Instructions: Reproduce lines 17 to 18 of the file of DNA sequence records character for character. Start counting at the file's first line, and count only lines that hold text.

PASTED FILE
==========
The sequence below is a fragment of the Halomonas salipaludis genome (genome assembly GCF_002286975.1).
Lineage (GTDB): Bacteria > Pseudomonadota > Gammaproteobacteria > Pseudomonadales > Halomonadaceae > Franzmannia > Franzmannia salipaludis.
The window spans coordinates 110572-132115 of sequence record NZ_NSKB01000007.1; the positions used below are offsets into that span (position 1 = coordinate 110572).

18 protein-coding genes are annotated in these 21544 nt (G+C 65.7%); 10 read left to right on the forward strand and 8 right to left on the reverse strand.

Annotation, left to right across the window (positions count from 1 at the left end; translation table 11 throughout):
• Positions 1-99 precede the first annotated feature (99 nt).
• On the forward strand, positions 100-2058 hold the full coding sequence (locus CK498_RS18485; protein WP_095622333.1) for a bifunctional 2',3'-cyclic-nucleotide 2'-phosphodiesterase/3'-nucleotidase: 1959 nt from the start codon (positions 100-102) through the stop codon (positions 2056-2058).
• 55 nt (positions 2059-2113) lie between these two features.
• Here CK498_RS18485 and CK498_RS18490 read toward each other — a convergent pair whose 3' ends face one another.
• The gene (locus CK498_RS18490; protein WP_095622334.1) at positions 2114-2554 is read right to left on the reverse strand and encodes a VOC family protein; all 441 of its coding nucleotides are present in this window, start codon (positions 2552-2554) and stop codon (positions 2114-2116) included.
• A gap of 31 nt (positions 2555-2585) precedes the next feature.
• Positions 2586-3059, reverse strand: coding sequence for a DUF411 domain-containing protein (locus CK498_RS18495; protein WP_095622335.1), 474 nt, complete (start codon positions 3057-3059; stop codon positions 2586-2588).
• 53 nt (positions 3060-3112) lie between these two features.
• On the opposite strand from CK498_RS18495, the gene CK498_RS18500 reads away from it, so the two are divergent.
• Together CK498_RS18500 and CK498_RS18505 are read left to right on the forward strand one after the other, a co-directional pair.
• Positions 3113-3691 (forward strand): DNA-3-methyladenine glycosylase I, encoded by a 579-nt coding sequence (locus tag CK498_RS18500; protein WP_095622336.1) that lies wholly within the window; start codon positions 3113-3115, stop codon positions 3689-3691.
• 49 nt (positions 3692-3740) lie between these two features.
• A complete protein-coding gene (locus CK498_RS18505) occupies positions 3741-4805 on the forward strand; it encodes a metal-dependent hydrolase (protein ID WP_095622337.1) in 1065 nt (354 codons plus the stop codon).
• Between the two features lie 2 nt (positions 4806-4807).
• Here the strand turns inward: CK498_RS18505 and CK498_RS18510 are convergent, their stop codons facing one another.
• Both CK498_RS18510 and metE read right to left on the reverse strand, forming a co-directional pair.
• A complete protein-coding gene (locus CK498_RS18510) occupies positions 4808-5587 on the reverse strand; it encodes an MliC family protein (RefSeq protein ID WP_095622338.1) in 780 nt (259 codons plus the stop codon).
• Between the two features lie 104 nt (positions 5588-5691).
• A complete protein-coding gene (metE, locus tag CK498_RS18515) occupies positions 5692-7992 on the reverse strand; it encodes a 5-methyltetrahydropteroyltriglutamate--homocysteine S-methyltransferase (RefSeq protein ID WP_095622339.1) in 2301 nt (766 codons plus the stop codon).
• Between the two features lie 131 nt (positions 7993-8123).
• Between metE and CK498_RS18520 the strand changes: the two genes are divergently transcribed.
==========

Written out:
• 49 nt (positions 3692-3740) lie between these two features.
• A complete protein-coding gene (locus CK498_RS18505) occupies positions 3741-4805 on the forward strand; it encodes a metal-dependent hydrolase (protein ID WP_095622337.1) in 1065 nt (354 codons plus the stop codon).